Corps Topographical Engineers], for the valuable assistance he rendered in the reconnaissances and in the preparation of the maps.
It is not necessary that I should mention in detail the services performed by the gentleman just named. Their duties were executed with energy, industry, and intelligence, and upon suitable occasions I have brought their conduct to the notice of the major-general commanding the Army of the Potomac, and I hope their valuable services may yet meet with the reward they deserve.
In this connection I beg leave to submit herewith a copy of a letter dated June 19, 1862, addressed by me to Brigadier General S. Williams, assistant adjutant-general Army of the Potomac, recommending Lieuts. H. L. Abbot and N. Bowen, Topographical Engineers, for promotion by brevet, the former for highly meritorious conduct, and the latter for distinguished conduct in a reconnaissance of the Chickahominy, made by him near New Bridge on May 24. In that letter I likewise requested that some reward might be conferred upon Mr. F. W. Dorr, assistant United States Coast Survey, for the valuable services he rendered in reconnaissances of the enemy's positions.
Besides the duties they performed under my immediate orders, Lieutenant-Colonel Palmer served under General Stoneman; Lieutenant Abbot, throughout the siege of Yorktown, under General Barnard; Lieutenant Bowen under Generals Keyes and W. F. Smith, and Lieutenant Wagner under General Heintzelman. In the reports of those generals I have no doubt an appropriate acknowledgment of the value of the services rendered by those officers will be found.
The duties of the officers associated with me were not performed without severe loss, and it became my painful duty to report the death of Lieutenant Colonel W. R. Palmer, Topographical Engineers, on June 18, of disease caused by exposure in the zealous discharge of duty, and of First Lieutenant Orlando G. Wagner, Topographical Engineers, on April 21, of a wound received while examining the enemy's works at Yorktown. In the death of Lieutenant-Colonel Palmer the corps lost a gallant and accomplished officer, devoted to its interests; in the death of Lieutenant Wagner a gallant and highly promising young officer, whose, brief term of duty with the Army of the Potomac gave earnest of a distinguished future.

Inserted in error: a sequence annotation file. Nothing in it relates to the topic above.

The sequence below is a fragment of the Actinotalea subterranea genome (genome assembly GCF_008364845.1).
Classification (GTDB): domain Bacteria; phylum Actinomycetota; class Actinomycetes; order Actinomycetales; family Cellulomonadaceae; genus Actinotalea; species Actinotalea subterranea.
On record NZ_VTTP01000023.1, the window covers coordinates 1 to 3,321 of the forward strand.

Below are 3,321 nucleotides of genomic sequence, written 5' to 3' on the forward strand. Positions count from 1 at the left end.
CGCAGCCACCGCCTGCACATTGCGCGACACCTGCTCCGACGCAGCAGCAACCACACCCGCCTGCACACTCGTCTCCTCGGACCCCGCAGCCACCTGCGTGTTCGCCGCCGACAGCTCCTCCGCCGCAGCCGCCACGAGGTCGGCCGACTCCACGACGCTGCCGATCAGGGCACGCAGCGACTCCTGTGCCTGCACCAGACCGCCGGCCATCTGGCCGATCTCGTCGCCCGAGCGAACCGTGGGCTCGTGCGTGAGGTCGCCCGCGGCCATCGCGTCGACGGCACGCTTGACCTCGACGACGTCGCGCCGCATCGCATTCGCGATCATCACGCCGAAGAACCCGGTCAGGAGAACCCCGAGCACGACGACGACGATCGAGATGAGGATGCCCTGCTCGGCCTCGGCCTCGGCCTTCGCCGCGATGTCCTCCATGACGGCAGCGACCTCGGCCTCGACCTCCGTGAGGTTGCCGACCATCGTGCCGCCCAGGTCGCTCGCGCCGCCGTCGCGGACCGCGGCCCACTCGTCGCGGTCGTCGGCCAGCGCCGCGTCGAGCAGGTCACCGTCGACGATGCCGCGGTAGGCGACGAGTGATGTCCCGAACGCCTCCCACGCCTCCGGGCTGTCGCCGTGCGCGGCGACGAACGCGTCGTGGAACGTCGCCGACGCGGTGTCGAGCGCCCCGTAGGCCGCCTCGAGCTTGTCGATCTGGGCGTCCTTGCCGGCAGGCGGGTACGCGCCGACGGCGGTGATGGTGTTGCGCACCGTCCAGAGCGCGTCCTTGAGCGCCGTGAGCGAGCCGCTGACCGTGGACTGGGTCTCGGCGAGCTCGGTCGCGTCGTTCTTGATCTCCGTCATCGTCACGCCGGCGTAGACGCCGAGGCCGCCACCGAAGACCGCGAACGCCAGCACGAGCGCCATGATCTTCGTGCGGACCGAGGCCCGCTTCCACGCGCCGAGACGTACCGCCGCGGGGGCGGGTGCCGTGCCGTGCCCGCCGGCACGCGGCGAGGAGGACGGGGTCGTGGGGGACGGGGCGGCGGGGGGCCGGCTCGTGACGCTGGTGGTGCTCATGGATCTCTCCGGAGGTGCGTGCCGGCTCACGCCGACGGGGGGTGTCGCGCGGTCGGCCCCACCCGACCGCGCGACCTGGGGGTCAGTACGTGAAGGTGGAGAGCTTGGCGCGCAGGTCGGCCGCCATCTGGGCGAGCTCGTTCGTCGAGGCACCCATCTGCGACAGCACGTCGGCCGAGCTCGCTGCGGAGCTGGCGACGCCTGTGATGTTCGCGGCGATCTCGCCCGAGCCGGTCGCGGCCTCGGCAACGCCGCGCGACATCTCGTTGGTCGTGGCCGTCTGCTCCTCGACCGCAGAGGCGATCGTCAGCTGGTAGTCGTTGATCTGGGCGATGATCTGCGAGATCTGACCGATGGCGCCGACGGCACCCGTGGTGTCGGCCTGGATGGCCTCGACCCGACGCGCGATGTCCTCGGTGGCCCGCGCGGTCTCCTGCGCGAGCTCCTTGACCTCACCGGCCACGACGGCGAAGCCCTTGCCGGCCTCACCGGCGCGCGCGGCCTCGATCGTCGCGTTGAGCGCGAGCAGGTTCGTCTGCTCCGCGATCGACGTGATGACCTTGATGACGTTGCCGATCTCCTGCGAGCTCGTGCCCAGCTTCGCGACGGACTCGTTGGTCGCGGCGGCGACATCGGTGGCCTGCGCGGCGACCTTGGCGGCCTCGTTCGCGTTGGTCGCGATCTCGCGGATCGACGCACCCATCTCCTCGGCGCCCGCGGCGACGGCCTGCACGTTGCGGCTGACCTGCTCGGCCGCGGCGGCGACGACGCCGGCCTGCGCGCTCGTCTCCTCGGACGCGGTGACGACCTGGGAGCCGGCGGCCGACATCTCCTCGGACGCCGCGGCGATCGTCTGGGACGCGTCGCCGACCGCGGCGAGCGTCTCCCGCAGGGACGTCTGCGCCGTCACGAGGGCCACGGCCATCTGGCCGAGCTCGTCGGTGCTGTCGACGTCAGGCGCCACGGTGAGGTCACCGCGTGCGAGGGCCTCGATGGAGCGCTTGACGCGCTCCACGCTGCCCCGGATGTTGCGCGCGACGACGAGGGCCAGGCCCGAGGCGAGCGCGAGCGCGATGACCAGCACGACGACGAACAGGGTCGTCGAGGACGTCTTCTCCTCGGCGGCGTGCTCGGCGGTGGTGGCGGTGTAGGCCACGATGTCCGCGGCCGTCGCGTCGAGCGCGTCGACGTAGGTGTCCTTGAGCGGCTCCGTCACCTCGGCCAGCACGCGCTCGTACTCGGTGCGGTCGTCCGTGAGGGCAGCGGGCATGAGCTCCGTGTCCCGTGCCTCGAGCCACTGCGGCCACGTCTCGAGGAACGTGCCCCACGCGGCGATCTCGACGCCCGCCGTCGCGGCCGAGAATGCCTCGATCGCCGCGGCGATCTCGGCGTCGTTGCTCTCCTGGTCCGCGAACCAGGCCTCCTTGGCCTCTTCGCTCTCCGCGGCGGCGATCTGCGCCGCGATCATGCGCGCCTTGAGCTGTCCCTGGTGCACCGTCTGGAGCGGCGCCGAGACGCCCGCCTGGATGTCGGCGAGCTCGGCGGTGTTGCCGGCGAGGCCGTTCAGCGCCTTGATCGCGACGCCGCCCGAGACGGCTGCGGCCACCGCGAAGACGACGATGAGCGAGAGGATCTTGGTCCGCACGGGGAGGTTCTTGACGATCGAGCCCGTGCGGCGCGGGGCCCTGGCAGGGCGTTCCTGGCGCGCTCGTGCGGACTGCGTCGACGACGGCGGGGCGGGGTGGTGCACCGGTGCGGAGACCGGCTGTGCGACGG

I am sensible of the very imperfect manner in which I have complied with the request of Major-General McClellan, and regret extremely my inability at this time to present a paper more in accordance with his wishes, and exhibiting more clearly the nature and extent of the operations [and their results] of the topographical engineer department of the army commanded by him, their bearing upon the movement of that army, and their evidence of the great difficulties that army overcame.
Very respectfully, your obedient servant,
A. A. HUMPHREYS,
Major Top. Engrs. and Brigadier General Vols., Commanding Third Div.
Brigadier General R. B. MARCY,
Chief of Staff of Major-General McClellan, New York.
No. 6. Report of Colonel Charles P. Kingsbury,
U. S. Army, Chief of Ordnance Officer.
PITTSBURGH, PA., January 24, 1863.
SIR: Nearly all the papers connected with my duties while serving with the Army of the Potomac were left, when I was detached there